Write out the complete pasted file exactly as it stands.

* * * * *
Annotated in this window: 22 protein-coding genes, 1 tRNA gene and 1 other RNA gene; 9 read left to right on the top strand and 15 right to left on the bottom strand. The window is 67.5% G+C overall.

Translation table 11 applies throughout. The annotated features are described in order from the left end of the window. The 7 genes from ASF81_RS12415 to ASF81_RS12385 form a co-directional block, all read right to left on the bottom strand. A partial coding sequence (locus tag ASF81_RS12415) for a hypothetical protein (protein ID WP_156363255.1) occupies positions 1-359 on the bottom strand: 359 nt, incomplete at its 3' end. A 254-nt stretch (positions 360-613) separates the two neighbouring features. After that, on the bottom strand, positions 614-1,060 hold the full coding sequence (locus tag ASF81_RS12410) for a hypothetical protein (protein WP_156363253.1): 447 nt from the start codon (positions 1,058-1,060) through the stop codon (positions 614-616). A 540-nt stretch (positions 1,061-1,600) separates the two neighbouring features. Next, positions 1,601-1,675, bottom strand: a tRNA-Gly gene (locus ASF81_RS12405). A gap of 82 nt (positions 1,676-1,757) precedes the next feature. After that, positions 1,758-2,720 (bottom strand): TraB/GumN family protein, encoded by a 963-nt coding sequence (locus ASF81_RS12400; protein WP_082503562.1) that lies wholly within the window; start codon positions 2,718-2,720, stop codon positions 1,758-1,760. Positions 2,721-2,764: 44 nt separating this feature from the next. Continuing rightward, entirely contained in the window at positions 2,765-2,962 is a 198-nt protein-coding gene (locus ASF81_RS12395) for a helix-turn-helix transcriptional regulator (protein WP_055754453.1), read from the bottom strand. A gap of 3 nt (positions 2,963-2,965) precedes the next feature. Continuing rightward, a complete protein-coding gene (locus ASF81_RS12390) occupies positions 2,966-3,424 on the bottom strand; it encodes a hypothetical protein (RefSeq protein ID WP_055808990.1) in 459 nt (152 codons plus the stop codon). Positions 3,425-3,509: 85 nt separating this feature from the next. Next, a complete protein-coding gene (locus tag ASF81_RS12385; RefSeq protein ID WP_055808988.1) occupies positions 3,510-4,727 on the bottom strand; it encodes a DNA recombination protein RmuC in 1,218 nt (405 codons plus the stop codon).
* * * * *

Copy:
Annotated in this window: 22 protein-coding genes, 1 tRNA gene and 1 other RNA gene; 9 read left to right on the top strand and 15 right to left on the bottom strand. The window is 67.5% G+C overall.

Translation table 11 applies throughout. The annotated features are described in order from the left end of the window. The 7 genes from ASF81_RS12415 to ASF81_RS12385 form a co-directional block, all read right to left on the bottom strand. A partial coding sequence (locus tag ASF81_RS12415) for a hypothetical protein (protein ID WP_156363255.1) occupies positions 1-359 on the bottom strand: 359 nt, incomplete at its 3' end. A 254-nt stretch (positions 360-613) separates the two neighbouring features. After that, on the bottom strand, positions 614-1,060 hold the full coding sequence (locus tag ASF81_RS12410) for a hypothetical protein (protein WP_156363253.1): 447 nt from the start codon (positions 1,058-1,060) through the stop codon (positions 614-616). A 540-nt stretch (positions 1,061-1,600) separates the two neighbouring features. Next, positions 1,601-1,675, bottom strand: a tRNA-Gly gene (locus ASF81_RS12405). A gap of 82 nt (positions 1,676-1,757) precedes the next feature. After that, positions 1,758-2,720 (bottom strand): TraB/GumN family protein, encoded by a 963-nt coding sequence (locus ASF81_RS12400; protein WP_082503562.1) that lies wholly within the window; start codon positions 2,718-2,720, stop codon positions 1,758-1,760. Positions 2,721-2,764: 44 nt separating this feature from the next. Continuing rightward, entirely contained in the window at positions 2,765-2,962 is a 198-nt protein-coding gene (locus ASF81_RS12395) for a helix-turn-helix transcriptional regulator (protein WP_055754453.1), read from the bottom strand. A gap of 3 nt (positions 2,963-2,965) precedes the next feature. Continuing rightward, a complete protein-coding gene (locus ASF81_RS12390) occupies positions 2,966-3,424 on the bottom strand; it encodes a hypothetical protein (RefSeq protein ID WP_055808990.1) in 459 nt (152 codons plus the stop codon). Positions 3,425-3,509: 85 nt separating this feature from the next. Next, a complete protein-coding gene (locus tag ASF81_RS12385; RefSeq protein ID WP_055808988.1) occupies positions 3,510-4,727 on the bottom strand; it encodes a DNA recombination protein RmuC in 1,218 nt (405 codons plus the stop codon).